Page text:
Staffing still key challenge of COVID-19

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Woodrow Wallace Elementary in Lake Isabella.

By D. Beasley

One of the most difficult challenges of the COVID-19 pandemic has been finding enough staff, especially substitute teachers, Kernville Unified School District Superintendent Steve Martinez told the school board at its Nov.10 meeting.

“It’s nothing that the staff is doing,” the superintendent said. “It’s the requirements that have been put in place for screening COVID symptoms. If you have a cough, we might send you home or tell you not to come in today until you go to the doctor and have a COVID test.”

The school system has reopened in-school instruction for elementary school students but has delayed middle school reopening until February, Martinez said.

“Our plan for elementary school students coming to school is working,” he said, “It takes a lot of work, a lot of effort, a lot of adjustment. We were able to bring those kids back. If we were to add middle school students, we may not be able to sustain that.” The superintendent expressed his confidence in the distance learning program for middle school students.

Even before the pandemic, it was challenging to find enough substitute teachers, Martinez said.

“If you know anyone who needs some part-time work and wants to substitute, send them our way,” he said. “We’re always in need.”

School system staff is now self-screening for COVID-19, Martinez told the board. “I send out an email at 5 a.m. just reminding them to go through the symptoms,” Martinez said.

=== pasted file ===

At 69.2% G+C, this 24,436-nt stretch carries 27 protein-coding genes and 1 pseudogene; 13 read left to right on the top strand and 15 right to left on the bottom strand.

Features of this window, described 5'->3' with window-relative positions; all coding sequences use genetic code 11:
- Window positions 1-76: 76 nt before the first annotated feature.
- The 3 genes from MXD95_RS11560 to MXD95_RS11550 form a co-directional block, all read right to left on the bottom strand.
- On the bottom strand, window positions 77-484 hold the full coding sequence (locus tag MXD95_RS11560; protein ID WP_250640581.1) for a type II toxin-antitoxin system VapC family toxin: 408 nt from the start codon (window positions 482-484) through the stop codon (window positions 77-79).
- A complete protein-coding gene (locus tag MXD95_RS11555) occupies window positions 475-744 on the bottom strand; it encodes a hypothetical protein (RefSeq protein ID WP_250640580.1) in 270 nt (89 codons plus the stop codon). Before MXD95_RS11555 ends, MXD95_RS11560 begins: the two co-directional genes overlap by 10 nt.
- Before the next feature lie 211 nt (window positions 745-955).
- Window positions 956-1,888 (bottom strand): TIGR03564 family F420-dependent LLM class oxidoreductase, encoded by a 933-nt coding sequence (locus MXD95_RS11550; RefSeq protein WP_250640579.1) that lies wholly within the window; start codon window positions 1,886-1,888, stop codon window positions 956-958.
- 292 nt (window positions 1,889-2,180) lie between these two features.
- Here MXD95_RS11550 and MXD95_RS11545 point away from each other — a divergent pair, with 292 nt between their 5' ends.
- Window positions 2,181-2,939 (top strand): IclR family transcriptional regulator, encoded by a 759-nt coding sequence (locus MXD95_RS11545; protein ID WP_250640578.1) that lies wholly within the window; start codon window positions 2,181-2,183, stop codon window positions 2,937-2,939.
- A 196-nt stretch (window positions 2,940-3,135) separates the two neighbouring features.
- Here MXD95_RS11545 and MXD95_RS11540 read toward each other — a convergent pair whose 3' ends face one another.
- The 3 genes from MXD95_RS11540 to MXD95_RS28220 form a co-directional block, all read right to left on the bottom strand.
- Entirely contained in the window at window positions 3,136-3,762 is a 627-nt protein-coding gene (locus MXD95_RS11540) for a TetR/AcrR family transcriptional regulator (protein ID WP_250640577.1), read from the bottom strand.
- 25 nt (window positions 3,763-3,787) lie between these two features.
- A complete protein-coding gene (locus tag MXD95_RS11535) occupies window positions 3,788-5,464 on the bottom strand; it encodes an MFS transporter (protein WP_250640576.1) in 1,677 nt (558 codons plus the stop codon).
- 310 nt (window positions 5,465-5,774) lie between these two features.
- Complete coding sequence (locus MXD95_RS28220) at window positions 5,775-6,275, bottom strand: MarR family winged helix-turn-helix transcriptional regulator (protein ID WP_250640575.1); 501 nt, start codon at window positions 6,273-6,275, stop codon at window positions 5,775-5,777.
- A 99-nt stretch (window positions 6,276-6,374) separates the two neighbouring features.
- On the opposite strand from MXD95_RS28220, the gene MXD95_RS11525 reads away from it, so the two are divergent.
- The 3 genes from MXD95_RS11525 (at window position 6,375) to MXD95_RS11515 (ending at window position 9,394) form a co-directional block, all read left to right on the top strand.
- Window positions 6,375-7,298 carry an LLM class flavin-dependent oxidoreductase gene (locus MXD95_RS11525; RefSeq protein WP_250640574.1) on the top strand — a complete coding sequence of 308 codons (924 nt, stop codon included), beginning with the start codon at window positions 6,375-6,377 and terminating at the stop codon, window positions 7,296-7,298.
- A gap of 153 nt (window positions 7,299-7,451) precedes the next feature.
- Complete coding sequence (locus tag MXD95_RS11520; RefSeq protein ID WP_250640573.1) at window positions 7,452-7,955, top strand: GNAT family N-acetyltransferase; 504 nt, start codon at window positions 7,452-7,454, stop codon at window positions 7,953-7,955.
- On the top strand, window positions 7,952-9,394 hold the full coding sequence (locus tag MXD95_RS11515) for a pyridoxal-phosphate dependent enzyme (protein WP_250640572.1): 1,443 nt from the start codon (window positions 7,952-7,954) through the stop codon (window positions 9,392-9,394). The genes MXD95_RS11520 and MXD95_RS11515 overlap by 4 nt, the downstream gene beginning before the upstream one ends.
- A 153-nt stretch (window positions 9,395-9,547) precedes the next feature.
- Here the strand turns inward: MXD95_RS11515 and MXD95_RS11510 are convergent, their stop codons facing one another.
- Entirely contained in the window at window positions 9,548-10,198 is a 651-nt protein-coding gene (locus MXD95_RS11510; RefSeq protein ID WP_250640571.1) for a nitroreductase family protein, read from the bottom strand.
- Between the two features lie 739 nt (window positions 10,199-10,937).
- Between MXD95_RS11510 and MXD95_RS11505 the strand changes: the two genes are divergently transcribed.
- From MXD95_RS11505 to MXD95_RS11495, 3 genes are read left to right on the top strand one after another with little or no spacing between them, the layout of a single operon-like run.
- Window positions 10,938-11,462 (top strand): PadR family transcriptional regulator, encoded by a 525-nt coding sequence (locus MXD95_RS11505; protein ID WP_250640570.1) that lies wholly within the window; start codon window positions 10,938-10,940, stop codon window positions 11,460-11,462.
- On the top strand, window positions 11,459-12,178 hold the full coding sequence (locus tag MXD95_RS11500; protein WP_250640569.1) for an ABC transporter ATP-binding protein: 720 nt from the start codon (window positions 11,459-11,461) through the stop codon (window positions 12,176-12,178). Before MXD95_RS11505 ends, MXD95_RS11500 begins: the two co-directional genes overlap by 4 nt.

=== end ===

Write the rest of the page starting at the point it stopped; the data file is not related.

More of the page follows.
He also encouraged school staff to get some rest over the Thanksgiving holidays after some difficult past few months coping with the pandemic.

“Usually there is that clear break between from one school year to the next,” Martinez said, “I feel like it’s kind of run together and I think a lot of the staff feel the same way. Take some time off. We need that mental health refresher.”

The district is also currently participating in a program called Additional Targeted Support and Improvement (ATSI), Martinez told the board. “We are in ATSI because of our chronic absenteeism rate and our suspension rate,” he said.

“The state is telling us we need to work on those to bring them lower. We’re working with the County office on this. They are offering support and guidance as we work through lowering our chronic absenteeism and suspension,” Martinez explained to the board.

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